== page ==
The answer is simple. We have FEELINGS that ‘bump’ up against logic. Research shows when people are angry, fearful, deeply sad, or even overjoyed, our listening can be selective at best. How do we listen if we are full of feelings? Think about a time when you were upset with a partner, friend, or work associate. Were you effective at telling them what your distress was about? Were you effective at listening to their reply? One beneficial skill of listening is taking turns, like we were taught to do as children. If you know that you are going to get “A TURN,” it is easier to relax, take a deep breath, and CONCENTRATE on what the other person is saying, not on what you are going to say next!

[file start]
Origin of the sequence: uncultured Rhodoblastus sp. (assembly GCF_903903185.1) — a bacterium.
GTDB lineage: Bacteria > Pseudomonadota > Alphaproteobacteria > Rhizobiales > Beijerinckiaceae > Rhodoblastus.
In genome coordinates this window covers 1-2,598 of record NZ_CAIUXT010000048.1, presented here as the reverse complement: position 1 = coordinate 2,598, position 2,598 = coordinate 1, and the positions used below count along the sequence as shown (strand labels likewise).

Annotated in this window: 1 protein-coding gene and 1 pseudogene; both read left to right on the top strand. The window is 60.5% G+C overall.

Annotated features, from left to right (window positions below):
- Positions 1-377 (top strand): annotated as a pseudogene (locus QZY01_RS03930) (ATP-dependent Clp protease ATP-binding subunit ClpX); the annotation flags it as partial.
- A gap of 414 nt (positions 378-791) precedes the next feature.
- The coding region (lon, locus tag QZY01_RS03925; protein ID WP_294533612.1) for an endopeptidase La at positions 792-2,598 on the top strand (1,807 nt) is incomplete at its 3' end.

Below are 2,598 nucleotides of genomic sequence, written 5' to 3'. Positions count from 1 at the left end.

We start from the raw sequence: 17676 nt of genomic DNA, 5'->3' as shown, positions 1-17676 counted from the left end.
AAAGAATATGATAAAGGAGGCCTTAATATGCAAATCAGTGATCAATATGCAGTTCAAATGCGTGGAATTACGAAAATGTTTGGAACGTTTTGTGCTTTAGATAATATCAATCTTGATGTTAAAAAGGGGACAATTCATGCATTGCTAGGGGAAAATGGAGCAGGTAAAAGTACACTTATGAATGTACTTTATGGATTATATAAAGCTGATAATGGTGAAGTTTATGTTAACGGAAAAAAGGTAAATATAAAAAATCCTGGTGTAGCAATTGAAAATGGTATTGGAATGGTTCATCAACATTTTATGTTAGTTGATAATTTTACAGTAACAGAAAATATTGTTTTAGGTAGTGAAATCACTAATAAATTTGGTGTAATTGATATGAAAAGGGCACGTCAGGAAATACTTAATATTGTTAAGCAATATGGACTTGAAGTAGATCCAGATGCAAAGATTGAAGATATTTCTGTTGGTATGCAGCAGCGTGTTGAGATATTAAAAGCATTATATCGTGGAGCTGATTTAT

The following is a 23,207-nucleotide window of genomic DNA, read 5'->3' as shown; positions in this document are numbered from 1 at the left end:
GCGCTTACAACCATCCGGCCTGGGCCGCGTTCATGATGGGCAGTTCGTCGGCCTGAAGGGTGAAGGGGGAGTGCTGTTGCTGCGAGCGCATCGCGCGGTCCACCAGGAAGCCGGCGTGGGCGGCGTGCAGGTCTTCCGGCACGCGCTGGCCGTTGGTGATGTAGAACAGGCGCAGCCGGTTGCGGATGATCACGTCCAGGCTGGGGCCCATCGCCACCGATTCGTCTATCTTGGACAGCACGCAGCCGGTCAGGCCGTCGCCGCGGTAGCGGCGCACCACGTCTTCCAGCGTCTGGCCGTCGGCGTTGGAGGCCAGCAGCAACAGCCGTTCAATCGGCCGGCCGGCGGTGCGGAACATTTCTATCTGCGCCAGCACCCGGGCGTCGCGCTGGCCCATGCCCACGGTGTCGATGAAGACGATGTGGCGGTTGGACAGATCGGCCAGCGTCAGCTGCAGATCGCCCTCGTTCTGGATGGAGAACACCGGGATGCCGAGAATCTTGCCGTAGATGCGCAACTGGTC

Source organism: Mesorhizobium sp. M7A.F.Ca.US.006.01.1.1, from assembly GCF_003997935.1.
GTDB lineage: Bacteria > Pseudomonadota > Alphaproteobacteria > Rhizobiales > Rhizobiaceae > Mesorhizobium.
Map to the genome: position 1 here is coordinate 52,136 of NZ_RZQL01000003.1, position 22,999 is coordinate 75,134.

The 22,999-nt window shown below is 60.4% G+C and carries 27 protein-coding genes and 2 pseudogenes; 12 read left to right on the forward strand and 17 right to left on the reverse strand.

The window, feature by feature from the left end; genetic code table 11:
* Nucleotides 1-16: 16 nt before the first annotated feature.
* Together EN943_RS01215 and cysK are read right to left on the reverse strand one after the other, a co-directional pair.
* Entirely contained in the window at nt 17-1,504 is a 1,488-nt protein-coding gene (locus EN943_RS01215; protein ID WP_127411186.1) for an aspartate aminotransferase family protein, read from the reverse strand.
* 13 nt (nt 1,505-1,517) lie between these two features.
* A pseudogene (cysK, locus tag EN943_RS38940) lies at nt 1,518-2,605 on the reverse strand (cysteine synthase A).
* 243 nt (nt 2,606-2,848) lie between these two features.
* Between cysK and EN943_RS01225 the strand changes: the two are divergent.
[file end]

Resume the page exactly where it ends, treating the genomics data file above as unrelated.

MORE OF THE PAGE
If you notice you are rehearsing your reply, forget it, you are not listening. Simply give yourself a gentle nudge and refocus. If you are talking to someone familiar, you can even say, “forgive me, I wandered for a moment and I really want to listen to you.” We have all had the experience of speaking and the listener has a blank stare on their face, or worse yet their eyes are wandering all over the place. You can tell by their expression they are not listening. Challenge yourself to be a better listener from here on out. You may be surprised by what you hear.